A black and white photo of a bald women in front of an American flag.
Stein
Color photo of an elderly women at a podium, speaking into a mic.
Oates
Gertrude Stein and Joyce Carol Oates were among the women who believed that the GAN was unattainable. Stein, also, thought her Jewish identity and homosexuality also restricted her.

Perrin, Andrew Hoberek and Barbara Probst Solomon all noted that the 70s saw Jews become involved with the idea. Perrin said it was a boom decade for, what Hoberek, called the "Jewish GAN". Solomon was by 1972 sick of "nice Jewish sons who are writing the GAN". Aaron Latham, in a 1971 article, highlighted Roth and Mailer as Jews who wanted to the write the next GJN and GAN, respectively.[14]

The GAN's relation to masculinity was seen as a problem by female writers. Gertrude Stein once lamented that, as a gay Jewish woman, she would be unable to compose the GAN. Joyce Carol Oates similarly felt that "a woman could write it, but then it wouldn't be the GAN".[11] Viet Thanh Nguyen said that "[o]ne of the unspoken silences of the Great American Novel is the assumption that it can only be written by white men".[25] Laura Miller wrote, in a Salon article, that "The presumption and the belligerence embodied in this ideal have put off many American women writers". She also noted that many characters in GAN candidates are male: "the notion that a female figure might serve the same purpose undermines the very concept of the Great American Novel".[19] Emily Temple of Literary Hub suggested that if the protagonist of Sylvia Plath's The Bell Jar (1963) were male it would likely be considered more seriously as a GAN contender.[26]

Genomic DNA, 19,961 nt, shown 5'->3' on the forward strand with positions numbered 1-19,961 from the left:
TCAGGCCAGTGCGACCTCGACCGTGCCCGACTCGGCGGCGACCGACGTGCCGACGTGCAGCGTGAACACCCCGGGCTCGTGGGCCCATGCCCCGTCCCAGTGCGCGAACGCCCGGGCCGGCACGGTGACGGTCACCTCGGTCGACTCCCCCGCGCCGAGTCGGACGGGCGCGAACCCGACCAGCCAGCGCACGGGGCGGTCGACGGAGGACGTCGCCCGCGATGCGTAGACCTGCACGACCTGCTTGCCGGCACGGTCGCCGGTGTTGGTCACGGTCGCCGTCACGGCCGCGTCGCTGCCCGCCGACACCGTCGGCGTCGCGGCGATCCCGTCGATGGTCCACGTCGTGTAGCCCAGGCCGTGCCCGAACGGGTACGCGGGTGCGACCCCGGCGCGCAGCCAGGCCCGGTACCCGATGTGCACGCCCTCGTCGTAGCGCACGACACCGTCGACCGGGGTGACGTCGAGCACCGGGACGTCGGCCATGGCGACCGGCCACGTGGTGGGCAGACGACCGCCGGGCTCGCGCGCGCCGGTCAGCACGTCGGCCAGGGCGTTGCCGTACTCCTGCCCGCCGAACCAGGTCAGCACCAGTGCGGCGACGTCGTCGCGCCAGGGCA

Interpretations[edit]

There are several different interpretations of what makes a GAN. Some say that it depicts a diverse group facing issues representative of "epoch-defining public events or crises."[8] John Scalzi felt that for a novel to be the GAN it had to be ubiquitous, notable and analyze America through a moral context.[27] De Forest, similarly saw the GAN as having to capture the "essence" of America, its quality irrelevant.[28]

Writer A.M. Homes said that the specific usage of great should not be a statement of quality, but rather, one of expanse; within this context, she felt that she had written a GAN with May We Be Forgiven (2012).[11] Norris shared similar sentiments, saying that "[i]t" all depends upon what you mean by Great, what you mean by American". He thought the musings on what did or did not qualify as "Great" or as "American" showcased patriotic insecurity.[10] Mohsin Hamid wrote that "[t]he problem is in the phrase itself. 'Great' and 'Novel' are fine enough. But 'the' is needlessly exclusionary, and 'American' is unfortunately parochial. The whole, capitalized, seems to speak to deep and abiding insecurity, perhaps a colonial legacy".[29]